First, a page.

The Swiss have decided to go to vote on a radical initiative that could prevent private banks from creating money via fractional reserve banking.
Fractional reserve banking allows a bank to lend out first its initial depositors’ savings, and then the “new” depositors’ savings as the money on loan gets spent and earned by another group of individuals.
This cycle of lending and saving allows an initial savings of $1,000 to “create” $10,000 worth of money in the case of a 10% reserve requirement. This sort of money “creation” incentivises riskier lending procedures, particularly at low reserve requirements, the effects of which were observed in the last financial crisis when the housing bubble was inflated on cheap credit and burst when the market deemed it unsustainable.
“Banks won’t be able to create money for themselves anymore, they’ll only be able to lend money that they have from savers or other banks, or even, if necessary, money that the Swiss National Bank has provided them,” said the campaign in a statement.
A 100% reserve requirement would prevent banks from lending out money. While safe, the concern expressed by some economists (such as Alan Blinder, Princeton economist) is that shadow lenders would step in to fill the void.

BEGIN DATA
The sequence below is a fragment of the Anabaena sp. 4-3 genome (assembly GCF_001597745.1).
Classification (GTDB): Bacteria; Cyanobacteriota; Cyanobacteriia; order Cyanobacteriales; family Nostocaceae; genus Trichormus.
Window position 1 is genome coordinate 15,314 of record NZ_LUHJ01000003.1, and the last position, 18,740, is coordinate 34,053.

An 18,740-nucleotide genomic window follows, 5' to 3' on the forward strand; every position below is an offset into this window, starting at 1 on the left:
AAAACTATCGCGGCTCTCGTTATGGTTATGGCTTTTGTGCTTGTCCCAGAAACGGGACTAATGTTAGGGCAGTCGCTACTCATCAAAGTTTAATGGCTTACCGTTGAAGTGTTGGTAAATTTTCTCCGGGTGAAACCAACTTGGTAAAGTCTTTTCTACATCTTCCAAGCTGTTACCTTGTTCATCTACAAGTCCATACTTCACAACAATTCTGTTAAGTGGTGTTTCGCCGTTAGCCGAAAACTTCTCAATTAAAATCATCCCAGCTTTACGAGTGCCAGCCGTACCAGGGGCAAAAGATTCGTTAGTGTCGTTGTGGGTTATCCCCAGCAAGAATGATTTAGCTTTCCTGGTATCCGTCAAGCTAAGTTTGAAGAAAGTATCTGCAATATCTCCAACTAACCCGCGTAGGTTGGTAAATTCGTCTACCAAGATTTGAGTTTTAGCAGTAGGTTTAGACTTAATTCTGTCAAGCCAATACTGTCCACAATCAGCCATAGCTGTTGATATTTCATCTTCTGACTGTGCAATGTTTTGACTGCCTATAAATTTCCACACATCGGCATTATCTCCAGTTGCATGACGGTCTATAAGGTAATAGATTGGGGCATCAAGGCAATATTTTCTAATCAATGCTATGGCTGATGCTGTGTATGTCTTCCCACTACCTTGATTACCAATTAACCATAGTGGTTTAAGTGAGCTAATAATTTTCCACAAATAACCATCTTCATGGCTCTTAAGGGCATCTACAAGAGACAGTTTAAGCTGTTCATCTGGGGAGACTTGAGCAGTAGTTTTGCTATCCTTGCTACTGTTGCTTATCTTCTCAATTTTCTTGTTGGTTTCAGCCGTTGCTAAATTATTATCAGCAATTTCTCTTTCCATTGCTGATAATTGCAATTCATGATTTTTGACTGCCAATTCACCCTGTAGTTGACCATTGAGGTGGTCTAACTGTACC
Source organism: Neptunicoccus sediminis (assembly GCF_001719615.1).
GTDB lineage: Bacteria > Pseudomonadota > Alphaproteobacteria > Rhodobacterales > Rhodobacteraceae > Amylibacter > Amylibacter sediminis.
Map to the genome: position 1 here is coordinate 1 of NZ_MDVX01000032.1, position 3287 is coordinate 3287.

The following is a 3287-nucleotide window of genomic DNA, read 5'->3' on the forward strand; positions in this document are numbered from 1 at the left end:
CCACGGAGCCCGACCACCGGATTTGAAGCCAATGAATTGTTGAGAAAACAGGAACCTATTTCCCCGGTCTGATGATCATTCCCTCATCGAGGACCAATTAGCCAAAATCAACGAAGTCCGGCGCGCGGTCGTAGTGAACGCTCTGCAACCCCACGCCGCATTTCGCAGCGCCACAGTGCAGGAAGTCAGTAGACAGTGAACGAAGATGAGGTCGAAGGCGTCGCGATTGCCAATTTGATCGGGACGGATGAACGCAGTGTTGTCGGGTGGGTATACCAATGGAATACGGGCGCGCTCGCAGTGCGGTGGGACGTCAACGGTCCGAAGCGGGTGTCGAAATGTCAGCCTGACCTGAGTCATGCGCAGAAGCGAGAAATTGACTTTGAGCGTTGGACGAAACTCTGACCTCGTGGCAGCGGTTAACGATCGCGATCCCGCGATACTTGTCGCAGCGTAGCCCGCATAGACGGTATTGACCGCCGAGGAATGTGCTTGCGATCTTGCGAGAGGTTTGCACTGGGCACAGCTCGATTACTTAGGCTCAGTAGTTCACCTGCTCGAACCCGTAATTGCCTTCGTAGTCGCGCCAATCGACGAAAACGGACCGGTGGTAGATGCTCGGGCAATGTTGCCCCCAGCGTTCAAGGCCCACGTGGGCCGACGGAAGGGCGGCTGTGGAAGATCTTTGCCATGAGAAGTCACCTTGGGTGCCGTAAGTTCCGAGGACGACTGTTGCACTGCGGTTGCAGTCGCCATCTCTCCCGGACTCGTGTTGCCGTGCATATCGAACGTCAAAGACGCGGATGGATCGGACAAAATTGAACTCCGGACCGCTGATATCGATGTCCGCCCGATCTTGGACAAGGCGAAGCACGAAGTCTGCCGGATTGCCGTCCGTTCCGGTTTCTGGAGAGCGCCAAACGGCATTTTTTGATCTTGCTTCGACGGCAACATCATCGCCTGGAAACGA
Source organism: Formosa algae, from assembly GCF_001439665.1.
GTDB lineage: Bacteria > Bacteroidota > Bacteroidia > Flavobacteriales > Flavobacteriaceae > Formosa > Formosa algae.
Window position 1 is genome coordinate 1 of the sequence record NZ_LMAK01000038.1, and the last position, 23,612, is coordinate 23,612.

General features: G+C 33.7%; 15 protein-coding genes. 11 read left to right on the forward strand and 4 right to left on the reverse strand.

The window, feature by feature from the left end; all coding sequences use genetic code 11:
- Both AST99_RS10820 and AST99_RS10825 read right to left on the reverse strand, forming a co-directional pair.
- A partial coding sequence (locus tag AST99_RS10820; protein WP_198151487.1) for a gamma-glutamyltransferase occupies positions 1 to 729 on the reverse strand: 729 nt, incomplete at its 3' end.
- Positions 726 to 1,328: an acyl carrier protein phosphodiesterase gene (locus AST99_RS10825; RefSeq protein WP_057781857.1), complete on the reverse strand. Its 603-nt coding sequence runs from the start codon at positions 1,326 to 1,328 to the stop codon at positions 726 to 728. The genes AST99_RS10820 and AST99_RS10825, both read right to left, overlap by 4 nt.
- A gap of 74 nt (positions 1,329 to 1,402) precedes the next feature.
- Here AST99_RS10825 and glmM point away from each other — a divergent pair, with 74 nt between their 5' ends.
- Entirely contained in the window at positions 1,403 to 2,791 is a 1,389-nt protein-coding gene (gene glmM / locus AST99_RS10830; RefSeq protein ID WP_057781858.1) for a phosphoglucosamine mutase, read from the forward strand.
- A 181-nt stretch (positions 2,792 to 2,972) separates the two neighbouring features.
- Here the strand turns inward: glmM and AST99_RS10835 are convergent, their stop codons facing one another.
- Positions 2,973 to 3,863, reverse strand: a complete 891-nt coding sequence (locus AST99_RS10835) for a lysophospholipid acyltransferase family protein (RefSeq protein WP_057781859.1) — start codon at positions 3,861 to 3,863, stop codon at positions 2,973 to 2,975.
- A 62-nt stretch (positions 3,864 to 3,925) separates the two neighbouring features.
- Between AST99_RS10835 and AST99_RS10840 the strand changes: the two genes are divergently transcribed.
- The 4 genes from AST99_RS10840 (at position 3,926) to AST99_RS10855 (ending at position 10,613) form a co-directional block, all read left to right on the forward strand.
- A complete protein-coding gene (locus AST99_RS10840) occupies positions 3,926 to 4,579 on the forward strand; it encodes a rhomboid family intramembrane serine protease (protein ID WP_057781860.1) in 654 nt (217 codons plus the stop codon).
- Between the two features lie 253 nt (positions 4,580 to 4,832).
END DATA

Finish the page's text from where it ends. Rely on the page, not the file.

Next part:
On receiving the requisite 100,000 signatures, the Swiss government has confirmed that it will hold a referendum some time in the future.
This referendum comes from The Swiss Sovereign Money Initiative; the group wishes to end financial speculation, concerned that the tradition of fractional reserve banking grants banks a licence to print money.
“Most people believe that the money they have in their bank accounts is real money… This is wrong! Money in a bank account is… a promise the bank makes to provide money, but it is not itself legal tender,” said the group in a statement.
They believe that the extreme booms and busts of the financial system could be avoided if banks could not create money.
Currently, no country in the world requires its banks to keep 100% reserves.
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